The Capistrano Unified School District (CUSD) Office is located within the city limits, and employs approximately 4,000 people. However, as most of these employees are located at individual school sites, and are indirectly employed under the Orange County Department of Education, CUSD is not included in this listing.
The Cliff Swallows of Capistrano
San Juan Capistrano is also known for its cliff swallows. The protected birds return during migration, which originates in the town of Goya, Argentina, around St. Joseph's Day (March 19) each year. The day is celebrated by the city's annual Swallows' Day Parade and other festive events. The swallows leave around October 23, the former feast day of St. John of Capistrano. The 1940 hit song "When the Swallows Come Back to Capistrano", written by Leon René, is a love song inspired by this annual event.
From 2009 to 2017, the famous swallows did not return to San Juan Capistrano. They instead began migrating to and nesting in the Chino Hills of Southern California, north of San Juan Capistrano. They built their mud nests in the eaves of the Vellano Country Club, situated around a golf course in the Chino Hills just north of the Chino Hills State Park. Mission San Juan Capistrano officials stated that the swallows changed their route because the mission is no longer the tallest building in the area due to urban sprawl, and thus stopped attracting the swallows for nesting.
Realizing the city's famous birds were no longer returning home, members of the Mission San Juan Capistrano enlisted the help of Dr. Charles R. Brown, a cliff swallows specialist from the University of Tulsa. In 2012 the first phase of a two step process began, where the sounds and calls of the cliff swallows were played throughout the mission to lure the birds back home. In 2015, the project continued with the second phase where a replica wall of a man-made colonies was built to give the birds a nest to return to. The nests were built to be very similar to the original nests made in the mission, prior to the early 1900's re-stabilization. As of summer of 2017, the cliff swallows have happily returned home to Mission San Juan Capistrano and are still celebrated each year at the town's annual Swallows Day Parade and Mercado Street Fair.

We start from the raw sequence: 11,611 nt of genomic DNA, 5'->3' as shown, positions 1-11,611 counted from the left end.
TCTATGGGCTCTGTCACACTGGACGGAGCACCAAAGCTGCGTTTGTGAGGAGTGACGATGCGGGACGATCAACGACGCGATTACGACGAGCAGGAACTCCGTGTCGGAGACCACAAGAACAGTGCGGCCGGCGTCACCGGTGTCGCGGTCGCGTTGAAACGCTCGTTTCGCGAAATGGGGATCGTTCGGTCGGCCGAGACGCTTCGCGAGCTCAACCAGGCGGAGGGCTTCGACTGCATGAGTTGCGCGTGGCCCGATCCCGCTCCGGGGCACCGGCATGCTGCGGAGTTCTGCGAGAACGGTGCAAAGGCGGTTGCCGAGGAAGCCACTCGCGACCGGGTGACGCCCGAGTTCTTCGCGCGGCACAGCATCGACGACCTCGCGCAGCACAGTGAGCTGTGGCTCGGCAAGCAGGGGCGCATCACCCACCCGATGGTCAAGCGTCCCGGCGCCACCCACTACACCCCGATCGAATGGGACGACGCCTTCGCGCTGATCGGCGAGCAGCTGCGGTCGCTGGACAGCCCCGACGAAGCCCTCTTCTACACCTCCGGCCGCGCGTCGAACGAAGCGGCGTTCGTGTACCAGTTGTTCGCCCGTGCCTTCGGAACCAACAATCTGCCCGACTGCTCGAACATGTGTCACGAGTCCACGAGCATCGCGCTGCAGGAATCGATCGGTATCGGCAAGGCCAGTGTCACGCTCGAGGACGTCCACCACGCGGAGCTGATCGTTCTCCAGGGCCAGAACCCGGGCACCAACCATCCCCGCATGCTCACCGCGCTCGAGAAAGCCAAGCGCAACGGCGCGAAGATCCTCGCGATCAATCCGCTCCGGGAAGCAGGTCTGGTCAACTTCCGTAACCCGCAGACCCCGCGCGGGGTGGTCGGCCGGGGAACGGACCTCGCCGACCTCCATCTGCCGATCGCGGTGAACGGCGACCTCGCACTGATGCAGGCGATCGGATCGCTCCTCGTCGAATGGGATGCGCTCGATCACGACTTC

In 2018, the town celebrated its 80th annual Swallows Day Parade and Mercado Street Fair put on by the San Juan Capistrano Fiesta Association. The parade is the end celebration of a three month Fiesta de las Golondrinas where the town puts on events to commemorate the migration home of the songbirds. The parade shuts down a portion of the downtown area to make way for floats, horses, and people walking in the parade. The event holds the title of being the longest running, and largest non-motorized parade west of the Mississippi.
San Juan is served by Capistrano Unified School District. In the 2007–2008 academic year San Juan Hills High School opened with about 600 freshman students. It is the city's only public high school. Ultimately, nearly all San Juan Capistrano's high school students will move to this campus as well as some students from Capistrano Beach, San Clemente High School, and southern Ladera Ranch. Residents from these other communities did not want to attend a school in San Juan on the basis that it was farther than the current schools they were attending and that the communities had too many differences. Many residents wanted to stay at the established high schools their communities had been attending for years. While there was initially tension caused by the boundary changes implemented with the construction of the new high school, it has since died down. The main relief for the tension was the construction of a connecting road from Avenida La Pata to Avenue Vista Hermosa, allowing for students from San Clemente to take a more direct route to the school. The $127 million infrastructure project completed on August 13, 2016.